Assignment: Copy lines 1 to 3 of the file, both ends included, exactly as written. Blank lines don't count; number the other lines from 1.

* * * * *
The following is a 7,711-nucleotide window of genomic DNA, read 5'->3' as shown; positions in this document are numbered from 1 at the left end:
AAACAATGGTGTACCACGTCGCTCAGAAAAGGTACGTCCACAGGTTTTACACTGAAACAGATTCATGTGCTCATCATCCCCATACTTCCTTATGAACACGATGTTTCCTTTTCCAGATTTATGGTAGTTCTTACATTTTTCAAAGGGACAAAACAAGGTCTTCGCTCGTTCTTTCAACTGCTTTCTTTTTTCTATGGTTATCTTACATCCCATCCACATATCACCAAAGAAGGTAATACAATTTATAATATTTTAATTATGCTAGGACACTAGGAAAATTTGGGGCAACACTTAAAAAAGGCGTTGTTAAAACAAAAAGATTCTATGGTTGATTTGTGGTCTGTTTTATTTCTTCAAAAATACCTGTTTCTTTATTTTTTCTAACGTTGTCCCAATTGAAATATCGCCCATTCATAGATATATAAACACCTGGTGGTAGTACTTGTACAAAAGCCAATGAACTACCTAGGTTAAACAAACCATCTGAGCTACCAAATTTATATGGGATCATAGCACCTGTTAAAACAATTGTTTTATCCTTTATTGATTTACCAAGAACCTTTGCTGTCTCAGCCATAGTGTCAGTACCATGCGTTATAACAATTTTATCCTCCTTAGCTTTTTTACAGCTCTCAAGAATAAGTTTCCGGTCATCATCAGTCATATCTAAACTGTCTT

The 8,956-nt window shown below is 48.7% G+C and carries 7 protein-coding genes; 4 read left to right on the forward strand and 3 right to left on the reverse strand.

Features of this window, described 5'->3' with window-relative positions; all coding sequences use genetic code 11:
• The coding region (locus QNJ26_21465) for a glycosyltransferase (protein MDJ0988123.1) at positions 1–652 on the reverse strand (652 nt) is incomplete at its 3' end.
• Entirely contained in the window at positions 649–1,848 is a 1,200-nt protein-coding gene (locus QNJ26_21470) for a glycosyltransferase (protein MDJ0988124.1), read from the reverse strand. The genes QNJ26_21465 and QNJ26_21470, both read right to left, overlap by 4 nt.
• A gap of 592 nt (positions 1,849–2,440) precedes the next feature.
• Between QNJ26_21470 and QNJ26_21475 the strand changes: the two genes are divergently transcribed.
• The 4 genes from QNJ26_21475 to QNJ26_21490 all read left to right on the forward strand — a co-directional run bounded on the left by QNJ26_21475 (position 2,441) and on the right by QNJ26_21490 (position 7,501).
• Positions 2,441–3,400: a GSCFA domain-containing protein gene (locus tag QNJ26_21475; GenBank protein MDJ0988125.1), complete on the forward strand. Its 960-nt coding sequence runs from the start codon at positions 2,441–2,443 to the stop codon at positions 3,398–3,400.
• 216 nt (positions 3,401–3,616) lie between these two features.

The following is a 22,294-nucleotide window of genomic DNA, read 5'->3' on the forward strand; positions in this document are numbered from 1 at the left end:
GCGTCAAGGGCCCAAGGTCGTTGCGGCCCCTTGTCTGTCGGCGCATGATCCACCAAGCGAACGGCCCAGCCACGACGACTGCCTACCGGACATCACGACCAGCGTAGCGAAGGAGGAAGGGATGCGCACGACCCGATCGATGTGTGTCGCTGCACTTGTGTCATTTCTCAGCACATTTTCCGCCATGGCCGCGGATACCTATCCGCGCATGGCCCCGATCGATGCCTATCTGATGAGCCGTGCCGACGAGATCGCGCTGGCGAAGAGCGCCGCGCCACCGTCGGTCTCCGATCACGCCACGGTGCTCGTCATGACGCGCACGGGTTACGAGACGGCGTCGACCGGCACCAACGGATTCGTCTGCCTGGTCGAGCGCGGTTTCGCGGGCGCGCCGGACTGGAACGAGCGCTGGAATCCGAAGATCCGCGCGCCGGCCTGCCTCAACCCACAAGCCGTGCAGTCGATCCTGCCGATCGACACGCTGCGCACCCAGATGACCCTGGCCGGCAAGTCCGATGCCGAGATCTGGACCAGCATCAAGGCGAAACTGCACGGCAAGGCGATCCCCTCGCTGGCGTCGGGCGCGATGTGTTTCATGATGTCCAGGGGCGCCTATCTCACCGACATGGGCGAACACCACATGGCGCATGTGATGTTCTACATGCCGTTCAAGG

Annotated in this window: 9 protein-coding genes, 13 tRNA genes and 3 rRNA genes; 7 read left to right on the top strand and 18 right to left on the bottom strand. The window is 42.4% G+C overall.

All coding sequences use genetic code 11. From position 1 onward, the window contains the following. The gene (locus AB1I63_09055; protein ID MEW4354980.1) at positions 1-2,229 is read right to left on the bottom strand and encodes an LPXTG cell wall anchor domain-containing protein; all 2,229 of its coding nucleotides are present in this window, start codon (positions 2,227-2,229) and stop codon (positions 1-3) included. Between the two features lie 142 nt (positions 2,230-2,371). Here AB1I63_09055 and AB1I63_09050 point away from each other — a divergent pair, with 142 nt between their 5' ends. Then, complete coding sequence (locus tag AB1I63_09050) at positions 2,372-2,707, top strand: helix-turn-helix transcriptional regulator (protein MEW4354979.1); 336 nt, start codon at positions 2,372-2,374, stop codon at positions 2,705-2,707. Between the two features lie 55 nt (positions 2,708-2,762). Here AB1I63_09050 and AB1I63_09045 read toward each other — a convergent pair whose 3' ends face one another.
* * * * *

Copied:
The following is a 7,711-nucleotide window of genomic DNA, read 5'->3' as shown; positions in this document are numbered from 1 at the left end:
AAACAATGGTGTACCACGTCGCTCAGAAAAGGTACGTCCACAGGTTTTACACTGAAACAGATTCATGTGCTCATCATCCCCATACTTCCTTATGAACACGATGTTTCCTTTTCCAGATTTATGGTAGTTCTTACATTTTTCAAAGGGACAAAACAAGGTCTTCGCTCGTTCTTTCAACTGCTTTCTTTTTTCTATGGTTATCTTACATCCCATCCACATATCACCAAAGAAGGTAATACAATTTATAATATTTTAATTATGCTAGGACACTAGGAAAATTTGGGGCAACACTTAAAAAAGGCGTTGTTAAAACAAAAAGATTCTATGGTTGATTTGTGGTCTGTTTTATTTCTTCAAAAATACCTGTTTCTTTATTTTTTCTAACGTTGTCCCAATTGAAATATCGCCCATTCATAGATATATAAACACCTGGTGGTAGTACTTGTACAAAAGCCAATGAACTACCTAGGTTAAACAAACCATCTGAGCTACCAAATTTATATGGGATCATAGCACCTGTTAAAACAATTGTTTTATCCTTTATTGATTTACCAAGAACCTTTGCTGTCTCAGCCATAGTGTCAGTACCATGCGTTATAACAATTTTATCCTCCTTAGCTTTTTTACAGCTCTCAAGAATAAGTTTCCGGTCATCATCAGTCATATCTAAACTGTCTT

The 8,956-nt window shown below is 48.7% G+C and carries 7 protein-coding genes; 4 read left to right on the forward strand and 3 right to left on the reverse strand.